Abstract 11319: Smoking and Smoking Cessation in Relation to All-cause Mortality, Stroke, Ischemic Heart Disease, and Total Cardiovascular Events in Young- and Middle-aged Japanese Men
Background Data regarding associations among smoking, smoking cessation, mortality, and cardiovascular disease (CVD) is still inadequate in young- and middle-aged Asians.
Methods and Results A total of 25,464 healthy Japanese men aged 20–61 years and not on any medication were followed over 7.6 years. For moderate and heavy smokers, the adjusted hazard ratios for stroke were 2.52 (1.30, 5.36) and 2.19 (0.96, 5.14), and those for total CVD events, which included both stroke and any other cardiovascular events, were 2.87 (1.62, 5.50) and 3.19 (1.66, 6.41), respectively. In contrast, the hazard ratios (95% confidence interval) for myocardial infarction, adjusted for age, systolic blood pressure, total cholesterol and fasting plasma glucose, were 6.09 (1.49, 29.6), 3.59 (1.18, 15.5), and 5.42 (1.69, 24.0) for light smokers (1–10 cigarettes/day), moderate smokers (11–20/day), and heavy smokers (≥21/day) compared to never-smokers, respectively. However, quitters showed significant low CVD event rates: the adjusted hazard ratios of ≥ 4 years quitter were 0.57 (0.34, 0.91) for death, and 0.27 (0.13, 0.50) for total CVD events, and quitters who had used to smoke less than 10 cigarettes tended to have lower CVD event rates than those who smoked 11 cigarettes per day or more.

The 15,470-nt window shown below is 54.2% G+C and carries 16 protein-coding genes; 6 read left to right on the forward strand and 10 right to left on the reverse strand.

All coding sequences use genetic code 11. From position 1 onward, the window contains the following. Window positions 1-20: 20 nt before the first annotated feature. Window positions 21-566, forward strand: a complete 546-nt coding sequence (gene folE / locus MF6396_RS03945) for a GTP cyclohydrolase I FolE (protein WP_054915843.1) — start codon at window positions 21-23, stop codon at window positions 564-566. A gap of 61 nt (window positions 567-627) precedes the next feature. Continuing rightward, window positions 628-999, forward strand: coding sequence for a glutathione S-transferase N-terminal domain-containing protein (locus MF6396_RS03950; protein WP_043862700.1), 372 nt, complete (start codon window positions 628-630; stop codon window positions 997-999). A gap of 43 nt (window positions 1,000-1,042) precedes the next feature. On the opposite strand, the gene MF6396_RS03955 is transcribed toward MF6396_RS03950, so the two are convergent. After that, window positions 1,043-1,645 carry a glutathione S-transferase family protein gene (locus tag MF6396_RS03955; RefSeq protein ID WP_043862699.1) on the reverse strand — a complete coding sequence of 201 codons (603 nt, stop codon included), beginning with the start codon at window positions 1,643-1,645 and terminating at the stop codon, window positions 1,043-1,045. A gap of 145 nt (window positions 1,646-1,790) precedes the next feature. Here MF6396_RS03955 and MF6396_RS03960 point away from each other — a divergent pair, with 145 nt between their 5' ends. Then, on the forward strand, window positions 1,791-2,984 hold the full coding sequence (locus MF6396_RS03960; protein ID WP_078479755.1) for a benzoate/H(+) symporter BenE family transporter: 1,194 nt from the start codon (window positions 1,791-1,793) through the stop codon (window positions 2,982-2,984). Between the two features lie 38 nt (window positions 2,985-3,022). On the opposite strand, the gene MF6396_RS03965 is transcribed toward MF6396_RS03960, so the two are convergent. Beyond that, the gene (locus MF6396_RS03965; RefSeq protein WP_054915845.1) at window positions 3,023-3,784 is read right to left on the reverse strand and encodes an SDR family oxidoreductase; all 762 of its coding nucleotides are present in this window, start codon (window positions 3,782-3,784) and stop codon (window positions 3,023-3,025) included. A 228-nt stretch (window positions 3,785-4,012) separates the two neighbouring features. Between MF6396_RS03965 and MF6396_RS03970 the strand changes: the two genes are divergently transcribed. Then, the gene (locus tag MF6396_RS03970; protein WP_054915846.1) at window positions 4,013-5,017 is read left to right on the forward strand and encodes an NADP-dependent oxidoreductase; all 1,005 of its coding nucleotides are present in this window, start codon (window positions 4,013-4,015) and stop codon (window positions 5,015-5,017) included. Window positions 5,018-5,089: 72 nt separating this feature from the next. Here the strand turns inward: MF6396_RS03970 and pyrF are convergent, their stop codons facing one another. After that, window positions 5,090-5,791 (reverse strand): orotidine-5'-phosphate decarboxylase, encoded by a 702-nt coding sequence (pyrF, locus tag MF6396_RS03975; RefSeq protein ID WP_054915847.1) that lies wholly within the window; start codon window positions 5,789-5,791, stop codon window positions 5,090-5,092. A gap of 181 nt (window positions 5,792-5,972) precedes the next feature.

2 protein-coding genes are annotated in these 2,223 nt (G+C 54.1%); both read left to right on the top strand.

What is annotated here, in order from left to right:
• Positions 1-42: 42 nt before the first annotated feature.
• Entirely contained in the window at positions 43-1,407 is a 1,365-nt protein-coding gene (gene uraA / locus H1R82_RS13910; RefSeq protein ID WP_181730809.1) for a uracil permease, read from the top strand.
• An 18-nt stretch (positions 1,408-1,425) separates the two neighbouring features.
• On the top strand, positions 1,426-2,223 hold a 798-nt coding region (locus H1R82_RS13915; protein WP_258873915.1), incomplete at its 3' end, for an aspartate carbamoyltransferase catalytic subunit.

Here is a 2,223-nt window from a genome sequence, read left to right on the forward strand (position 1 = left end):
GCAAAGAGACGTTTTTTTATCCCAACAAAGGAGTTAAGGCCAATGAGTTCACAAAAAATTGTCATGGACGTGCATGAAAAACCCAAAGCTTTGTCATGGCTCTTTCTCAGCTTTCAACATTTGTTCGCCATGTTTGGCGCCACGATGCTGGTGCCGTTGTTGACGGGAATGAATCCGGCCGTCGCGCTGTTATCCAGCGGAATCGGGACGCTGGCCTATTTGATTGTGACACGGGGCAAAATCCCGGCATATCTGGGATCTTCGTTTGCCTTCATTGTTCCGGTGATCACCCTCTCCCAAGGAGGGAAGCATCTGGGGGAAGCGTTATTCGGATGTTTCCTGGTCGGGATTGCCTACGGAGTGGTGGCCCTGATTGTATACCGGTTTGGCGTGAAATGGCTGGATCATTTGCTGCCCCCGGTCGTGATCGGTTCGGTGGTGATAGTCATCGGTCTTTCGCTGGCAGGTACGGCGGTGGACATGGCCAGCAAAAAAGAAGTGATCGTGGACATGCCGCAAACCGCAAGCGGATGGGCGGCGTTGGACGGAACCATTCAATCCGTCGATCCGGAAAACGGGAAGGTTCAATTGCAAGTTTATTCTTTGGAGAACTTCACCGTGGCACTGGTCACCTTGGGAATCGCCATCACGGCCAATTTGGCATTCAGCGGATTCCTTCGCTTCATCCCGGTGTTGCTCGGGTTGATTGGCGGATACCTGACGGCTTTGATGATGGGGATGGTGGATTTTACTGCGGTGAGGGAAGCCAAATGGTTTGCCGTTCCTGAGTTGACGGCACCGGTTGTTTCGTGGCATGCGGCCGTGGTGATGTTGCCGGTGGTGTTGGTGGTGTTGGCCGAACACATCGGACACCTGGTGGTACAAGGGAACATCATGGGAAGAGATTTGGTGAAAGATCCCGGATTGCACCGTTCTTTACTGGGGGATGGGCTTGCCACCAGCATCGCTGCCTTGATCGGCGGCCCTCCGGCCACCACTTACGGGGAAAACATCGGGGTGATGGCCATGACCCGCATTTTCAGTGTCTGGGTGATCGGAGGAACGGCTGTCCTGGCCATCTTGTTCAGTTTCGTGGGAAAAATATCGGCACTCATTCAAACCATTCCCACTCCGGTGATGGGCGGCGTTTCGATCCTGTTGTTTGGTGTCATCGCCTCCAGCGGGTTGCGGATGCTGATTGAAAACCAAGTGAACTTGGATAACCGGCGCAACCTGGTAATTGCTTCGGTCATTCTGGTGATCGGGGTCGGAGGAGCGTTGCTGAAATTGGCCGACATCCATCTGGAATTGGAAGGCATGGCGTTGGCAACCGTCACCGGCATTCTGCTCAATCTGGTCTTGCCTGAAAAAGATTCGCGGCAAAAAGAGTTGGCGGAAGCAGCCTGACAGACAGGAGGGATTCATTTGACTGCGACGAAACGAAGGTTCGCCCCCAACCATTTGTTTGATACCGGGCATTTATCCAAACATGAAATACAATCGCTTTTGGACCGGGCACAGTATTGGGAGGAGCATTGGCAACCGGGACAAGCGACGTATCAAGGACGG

Conclusions Moderate to heavy smoking were significantly associated with stroke in young- and middle-aged Japanese men. In contrast, even light smoking was significantly associated with myocardial infarction. Quitters for ≥4 years showed significant low risk of death and total CVD events
- © 2010 by American Heart Association, Inc.